"Water has an important role in delivering contaminant minerals, toxic organic and inorganic chemicals, particulate matter, and radiation to the human organism. . . . City water, much of it second hand, contains from 100 to 10,000 times as many synthetic compounds as natural spring water."1
William J. Rea, MD, and colleagues have treated over 20,000 chemically sensitive patients under various degrees of environmental control in Dallas, Texas. Following Dr. Randolph's pioneering example with environmental control units, they have found that in order to test patients accurately for food and chemical sensitivities, not only must they have an environmental control unit that is as uncontaminated as possible, but also their patients must be able to drink compatible water. They have found that 90 per cent of their patients react to water contaminants so that they must be using safe water before they can be reliably tested for any food or chemical sensitivities.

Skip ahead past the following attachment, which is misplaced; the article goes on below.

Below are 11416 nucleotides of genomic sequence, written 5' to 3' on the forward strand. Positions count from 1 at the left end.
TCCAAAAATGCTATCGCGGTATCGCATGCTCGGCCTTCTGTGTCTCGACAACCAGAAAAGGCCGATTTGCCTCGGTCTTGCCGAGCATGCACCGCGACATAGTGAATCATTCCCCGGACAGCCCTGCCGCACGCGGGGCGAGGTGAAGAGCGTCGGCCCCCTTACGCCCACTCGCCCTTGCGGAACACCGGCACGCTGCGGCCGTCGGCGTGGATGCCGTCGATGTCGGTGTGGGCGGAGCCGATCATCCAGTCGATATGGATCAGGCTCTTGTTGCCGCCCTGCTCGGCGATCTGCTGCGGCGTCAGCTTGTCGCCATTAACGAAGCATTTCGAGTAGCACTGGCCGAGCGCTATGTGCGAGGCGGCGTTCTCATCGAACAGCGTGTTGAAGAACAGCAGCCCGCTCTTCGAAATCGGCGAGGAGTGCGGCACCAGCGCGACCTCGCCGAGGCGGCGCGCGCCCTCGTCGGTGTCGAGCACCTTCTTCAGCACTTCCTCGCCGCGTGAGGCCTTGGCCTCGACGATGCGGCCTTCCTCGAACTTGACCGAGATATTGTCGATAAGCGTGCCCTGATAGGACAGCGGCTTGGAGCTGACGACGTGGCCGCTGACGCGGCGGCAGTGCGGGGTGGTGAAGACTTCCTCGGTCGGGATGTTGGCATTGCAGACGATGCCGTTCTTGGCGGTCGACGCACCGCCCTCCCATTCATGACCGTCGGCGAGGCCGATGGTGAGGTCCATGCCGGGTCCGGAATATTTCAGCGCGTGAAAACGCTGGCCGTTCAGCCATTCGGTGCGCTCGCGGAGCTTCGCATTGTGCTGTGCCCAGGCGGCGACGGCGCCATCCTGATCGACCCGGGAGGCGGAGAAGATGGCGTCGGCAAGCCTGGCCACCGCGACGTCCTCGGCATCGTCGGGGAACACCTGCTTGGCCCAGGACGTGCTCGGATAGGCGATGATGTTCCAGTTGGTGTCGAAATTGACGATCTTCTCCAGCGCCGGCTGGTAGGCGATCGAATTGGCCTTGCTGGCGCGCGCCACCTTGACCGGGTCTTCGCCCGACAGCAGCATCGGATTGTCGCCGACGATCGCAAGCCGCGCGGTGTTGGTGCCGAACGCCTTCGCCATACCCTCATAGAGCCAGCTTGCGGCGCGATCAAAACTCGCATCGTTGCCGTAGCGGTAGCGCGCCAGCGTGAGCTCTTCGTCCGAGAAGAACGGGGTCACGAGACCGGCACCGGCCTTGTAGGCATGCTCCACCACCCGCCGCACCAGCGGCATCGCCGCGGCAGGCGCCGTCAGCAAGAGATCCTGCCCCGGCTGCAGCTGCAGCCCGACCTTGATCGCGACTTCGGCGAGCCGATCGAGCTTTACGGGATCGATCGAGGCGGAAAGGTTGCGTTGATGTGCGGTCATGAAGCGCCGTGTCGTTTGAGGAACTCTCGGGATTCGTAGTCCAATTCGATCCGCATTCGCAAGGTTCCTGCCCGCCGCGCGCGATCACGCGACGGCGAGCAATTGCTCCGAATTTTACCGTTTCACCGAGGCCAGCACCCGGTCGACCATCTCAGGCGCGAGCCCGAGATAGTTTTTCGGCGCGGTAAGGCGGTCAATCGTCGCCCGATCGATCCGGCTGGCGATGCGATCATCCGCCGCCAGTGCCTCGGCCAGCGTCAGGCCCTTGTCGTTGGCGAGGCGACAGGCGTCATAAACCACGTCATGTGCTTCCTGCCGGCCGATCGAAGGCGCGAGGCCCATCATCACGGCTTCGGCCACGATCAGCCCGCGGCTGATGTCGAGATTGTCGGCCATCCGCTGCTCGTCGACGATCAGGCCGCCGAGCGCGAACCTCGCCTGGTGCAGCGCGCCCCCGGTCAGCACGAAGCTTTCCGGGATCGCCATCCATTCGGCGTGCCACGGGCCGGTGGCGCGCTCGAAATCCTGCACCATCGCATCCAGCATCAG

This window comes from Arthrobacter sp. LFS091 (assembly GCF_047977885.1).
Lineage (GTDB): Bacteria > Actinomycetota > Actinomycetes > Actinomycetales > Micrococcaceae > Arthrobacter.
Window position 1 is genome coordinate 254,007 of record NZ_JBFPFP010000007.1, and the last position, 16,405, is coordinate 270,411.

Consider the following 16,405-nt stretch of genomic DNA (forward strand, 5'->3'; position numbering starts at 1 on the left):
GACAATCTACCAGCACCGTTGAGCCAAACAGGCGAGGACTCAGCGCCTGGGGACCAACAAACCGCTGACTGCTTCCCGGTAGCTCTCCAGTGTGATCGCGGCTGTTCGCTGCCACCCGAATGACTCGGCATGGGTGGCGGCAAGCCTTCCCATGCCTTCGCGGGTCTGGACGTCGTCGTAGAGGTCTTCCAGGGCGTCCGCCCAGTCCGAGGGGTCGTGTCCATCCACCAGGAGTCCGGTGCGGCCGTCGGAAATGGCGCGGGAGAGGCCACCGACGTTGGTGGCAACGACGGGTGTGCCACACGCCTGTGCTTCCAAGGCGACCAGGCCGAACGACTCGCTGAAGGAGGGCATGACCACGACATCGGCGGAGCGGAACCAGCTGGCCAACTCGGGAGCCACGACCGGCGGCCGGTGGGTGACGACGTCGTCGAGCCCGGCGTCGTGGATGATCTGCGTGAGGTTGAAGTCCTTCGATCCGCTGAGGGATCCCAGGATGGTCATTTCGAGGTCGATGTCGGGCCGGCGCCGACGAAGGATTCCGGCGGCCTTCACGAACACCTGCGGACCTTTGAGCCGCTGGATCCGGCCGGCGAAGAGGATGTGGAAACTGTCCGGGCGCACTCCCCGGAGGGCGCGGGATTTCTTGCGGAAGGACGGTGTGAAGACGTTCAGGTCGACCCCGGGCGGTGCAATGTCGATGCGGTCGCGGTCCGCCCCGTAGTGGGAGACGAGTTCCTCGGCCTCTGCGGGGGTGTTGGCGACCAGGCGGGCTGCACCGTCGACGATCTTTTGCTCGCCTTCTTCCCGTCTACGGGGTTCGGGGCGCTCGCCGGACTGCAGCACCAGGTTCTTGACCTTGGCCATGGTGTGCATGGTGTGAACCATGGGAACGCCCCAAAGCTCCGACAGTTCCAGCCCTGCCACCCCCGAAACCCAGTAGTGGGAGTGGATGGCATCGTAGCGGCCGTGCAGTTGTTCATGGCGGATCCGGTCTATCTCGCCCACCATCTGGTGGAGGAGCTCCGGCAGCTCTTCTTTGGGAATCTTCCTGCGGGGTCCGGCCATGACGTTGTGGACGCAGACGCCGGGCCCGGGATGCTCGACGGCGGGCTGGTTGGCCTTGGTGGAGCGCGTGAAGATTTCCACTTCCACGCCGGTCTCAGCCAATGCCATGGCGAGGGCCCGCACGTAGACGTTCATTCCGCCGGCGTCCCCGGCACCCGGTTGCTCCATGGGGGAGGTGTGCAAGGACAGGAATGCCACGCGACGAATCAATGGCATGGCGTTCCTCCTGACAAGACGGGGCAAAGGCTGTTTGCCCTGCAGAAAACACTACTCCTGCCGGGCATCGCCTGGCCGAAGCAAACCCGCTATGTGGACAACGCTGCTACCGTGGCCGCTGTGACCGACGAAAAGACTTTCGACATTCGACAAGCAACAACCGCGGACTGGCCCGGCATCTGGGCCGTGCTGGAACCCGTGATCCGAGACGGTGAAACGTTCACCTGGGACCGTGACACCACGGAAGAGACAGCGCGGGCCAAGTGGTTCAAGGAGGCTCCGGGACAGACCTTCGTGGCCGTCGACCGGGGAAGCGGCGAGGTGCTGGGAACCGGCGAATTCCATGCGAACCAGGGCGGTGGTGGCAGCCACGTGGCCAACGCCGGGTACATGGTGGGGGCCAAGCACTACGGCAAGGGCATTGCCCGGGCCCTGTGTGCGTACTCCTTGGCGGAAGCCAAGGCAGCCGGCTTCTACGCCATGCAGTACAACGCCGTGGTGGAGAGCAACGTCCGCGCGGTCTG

1Rea, William J. et al, "Considerations for the Diagnosis of Chemical Sensitivity," Multiple Chemical Sensitivities: Addendum to Biological Markers in Immunotoxicology, National Academy Press, Washington, D.C. 1992, p. 174.
2Ibid., pp. 181-2.
Article from NOHA NEWS, Vol. XVIII, No. 1, Winter 1993, page 2.